Yahoo, one of the pioneers of the Internet, sued Facebook this week for allegedly infringing patents related to various aspects of social networking and online advertising.
But is Yahoo a mere has-been seeking to profit from the IPO of one of today's Internet powerhouses? And how will Facebook likely respond to the suit? GPC's Alexander Poltorak commented on the phenomenon of older companies suing newer ones as their own profits dwindle and gives his own prediction of what will happen next. (Yahoo Sues Facebook, Claiming It "Got There First" - Forbes.com, March 12, 2012)
Article excerpt: “This kind of deal seems to be happening time and again,” said Alexander Poltorak, chairman of General Patent Corporation, a consulting firm that advises on patent licensing, “where a company that used to be a leader asserts patents against a newcomer gaining share.”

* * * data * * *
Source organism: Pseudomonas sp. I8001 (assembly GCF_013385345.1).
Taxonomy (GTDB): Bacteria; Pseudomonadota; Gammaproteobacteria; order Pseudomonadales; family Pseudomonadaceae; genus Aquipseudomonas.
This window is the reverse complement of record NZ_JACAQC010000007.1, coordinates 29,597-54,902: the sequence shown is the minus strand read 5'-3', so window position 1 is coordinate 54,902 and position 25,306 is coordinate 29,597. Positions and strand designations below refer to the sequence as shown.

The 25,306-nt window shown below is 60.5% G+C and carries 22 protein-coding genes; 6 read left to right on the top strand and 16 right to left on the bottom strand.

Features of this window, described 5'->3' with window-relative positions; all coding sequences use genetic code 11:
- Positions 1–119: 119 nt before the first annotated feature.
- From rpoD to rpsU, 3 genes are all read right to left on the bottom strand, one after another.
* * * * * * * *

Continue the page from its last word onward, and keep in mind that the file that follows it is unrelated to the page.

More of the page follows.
Apple, which is coining money off of its iPhone, is embroiled in tit-for-tat patent litigation with Motorola and Samsung, who aren’t. But it also was forced to settle litigation with Nokia last year, paying a one-time fee and continuing royalties.
Poltorak said Facebook’s most likely line of defense will be to challenge the validity of the Yahoo patents by uncovering evidence they were anticipated by existing technology or obvious to anyone skilled in the field. The Patent Office spends less than 50 hours researching a patent, he said. Patent examiners are “very skilled at looking at prior issued patents but not as skilled at looking at broader literature or material in the marketplace,” he said. “I predict army of attorneys will now comb the world looking for this prior art.”